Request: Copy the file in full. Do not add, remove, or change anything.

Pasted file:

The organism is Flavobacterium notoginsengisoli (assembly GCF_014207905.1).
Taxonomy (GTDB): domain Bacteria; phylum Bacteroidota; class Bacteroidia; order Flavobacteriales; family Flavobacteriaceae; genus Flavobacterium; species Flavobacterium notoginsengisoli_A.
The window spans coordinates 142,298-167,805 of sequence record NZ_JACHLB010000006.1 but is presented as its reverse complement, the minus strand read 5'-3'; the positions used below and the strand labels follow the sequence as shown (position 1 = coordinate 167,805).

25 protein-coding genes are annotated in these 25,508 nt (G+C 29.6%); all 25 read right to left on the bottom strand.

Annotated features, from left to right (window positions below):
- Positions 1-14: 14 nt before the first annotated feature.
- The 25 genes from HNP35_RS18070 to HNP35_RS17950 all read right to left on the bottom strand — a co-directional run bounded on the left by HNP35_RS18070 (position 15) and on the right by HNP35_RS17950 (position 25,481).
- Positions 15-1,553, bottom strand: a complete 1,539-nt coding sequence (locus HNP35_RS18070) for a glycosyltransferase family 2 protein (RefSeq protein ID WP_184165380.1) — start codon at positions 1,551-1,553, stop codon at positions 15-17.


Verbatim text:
The organism is Flavobacterium notoginsengisoli (assembly GCF_014207905.1).
Taxonomy (GTDB): domain Bacteria; phylum Bacteroidota; class Bacteroidia; order Flavobacteriales; family Flavobacteriaceae; genus Flavobacterium; species Flavobacterium notoginsengisoli_A.
The window spans coordinates 142,298-167,805 of sequence record NZ_JACHLB010000006.1 but is presented as its reverse complement, the minus strand read 5'-3'; the positions used below and the strand labels follow the sequence as shown (position 1 = coordinate 167,805).

25 protein-coding genes are annotated in these 25,508 nt (G+C 29.6%); all 25 read right to left on the bottom strand.

Annotated features, from left to right (window positions below):
- Positions 1-14: 14 nt before the first annotated feature.
- The 25 genes from HNP35_RS18070 to HNP35_RS17950 all read right to left on the bottom strand — a co-directional run bounded on the left by HNP35_RS18070 (position 15) and on the right by HNP35_RS17950 (position 25,481).
- Positions 15-1,553, bottom strand: a complete 1,539-nt coding sequence (locus HNP35_RS18070) for a glycosyltransferase family 2 protein (RefSeq protein ID WP_184165380.1) — start codon at positions 1,551-1,553, stop codon at positions 15-17.